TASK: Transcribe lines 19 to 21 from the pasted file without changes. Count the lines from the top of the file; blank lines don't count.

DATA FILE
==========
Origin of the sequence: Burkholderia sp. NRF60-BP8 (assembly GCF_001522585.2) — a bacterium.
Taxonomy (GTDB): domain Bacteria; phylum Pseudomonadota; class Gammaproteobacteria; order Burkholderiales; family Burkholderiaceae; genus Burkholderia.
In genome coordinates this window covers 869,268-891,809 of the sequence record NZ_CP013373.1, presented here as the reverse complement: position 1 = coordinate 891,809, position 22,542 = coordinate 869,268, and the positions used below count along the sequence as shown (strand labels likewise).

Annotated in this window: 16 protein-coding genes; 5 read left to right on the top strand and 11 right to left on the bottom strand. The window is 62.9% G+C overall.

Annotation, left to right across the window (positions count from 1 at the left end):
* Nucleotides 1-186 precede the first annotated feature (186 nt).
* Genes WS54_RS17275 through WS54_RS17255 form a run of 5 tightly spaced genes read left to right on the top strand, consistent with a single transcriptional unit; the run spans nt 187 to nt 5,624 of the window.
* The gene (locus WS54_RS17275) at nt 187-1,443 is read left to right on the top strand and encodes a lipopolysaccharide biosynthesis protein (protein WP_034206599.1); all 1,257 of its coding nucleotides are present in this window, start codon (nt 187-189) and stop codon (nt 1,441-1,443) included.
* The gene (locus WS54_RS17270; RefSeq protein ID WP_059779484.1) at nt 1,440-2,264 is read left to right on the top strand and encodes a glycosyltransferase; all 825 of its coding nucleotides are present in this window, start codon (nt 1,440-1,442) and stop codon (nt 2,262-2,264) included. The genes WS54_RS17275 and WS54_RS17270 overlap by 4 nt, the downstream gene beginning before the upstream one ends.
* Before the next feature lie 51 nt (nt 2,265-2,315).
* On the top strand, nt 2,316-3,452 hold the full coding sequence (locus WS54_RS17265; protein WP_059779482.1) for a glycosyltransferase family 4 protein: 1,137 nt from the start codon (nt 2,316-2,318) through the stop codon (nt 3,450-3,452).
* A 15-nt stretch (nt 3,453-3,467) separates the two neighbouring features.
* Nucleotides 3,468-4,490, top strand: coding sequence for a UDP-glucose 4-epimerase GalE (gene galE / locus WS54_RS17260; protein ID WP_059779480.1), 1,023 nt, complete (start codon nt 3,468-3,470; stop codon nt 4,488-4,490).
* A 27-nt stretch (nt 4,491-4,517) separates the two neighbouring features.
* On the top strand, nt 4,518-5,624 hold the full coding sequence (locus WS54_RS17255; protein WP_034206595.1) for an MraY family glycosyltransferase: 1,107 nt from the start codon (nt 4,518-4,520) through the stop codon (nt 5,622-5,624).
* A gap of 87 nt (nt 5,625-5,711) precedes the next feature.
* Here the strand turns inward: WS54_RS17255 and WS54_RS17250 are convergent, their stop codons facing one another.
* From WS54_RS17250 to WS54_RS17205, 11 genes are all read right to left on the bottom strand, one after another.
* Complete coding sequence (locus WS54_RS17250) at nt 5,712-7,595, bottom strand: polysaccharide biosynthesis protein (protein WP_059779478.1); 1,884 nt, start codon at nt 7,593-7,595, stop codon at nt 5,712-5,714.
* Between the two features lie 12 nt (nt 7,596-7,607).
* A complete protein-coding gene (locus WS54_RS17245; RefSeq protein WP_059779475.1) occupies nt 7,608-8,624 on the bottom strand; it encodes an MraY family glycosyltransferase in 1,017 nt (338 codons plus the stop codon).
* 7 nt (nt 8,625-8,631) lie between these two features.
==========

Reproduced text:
* Complete coding sequence (locus WS54_RS17250) at nt 5,712-7,595, bottom strand: polysaccharide biosynthesis protein (protein WP_059779478.1); 1,884 nt, start codon at nt 7,593-7,595, stop codon at nt 5,712-5,714.
* Between the two features lie 12 nt (nt 7,596-7,607).
* A complete protein-coding gene (locus WS54_RS17245; RefSeq protein WP_059779475.1) occupies nt 7,608-8,624 on the bottom strand; it encodes an MraY family glycosyltransferase in 1,017 nt (338 codons plus the stop codon).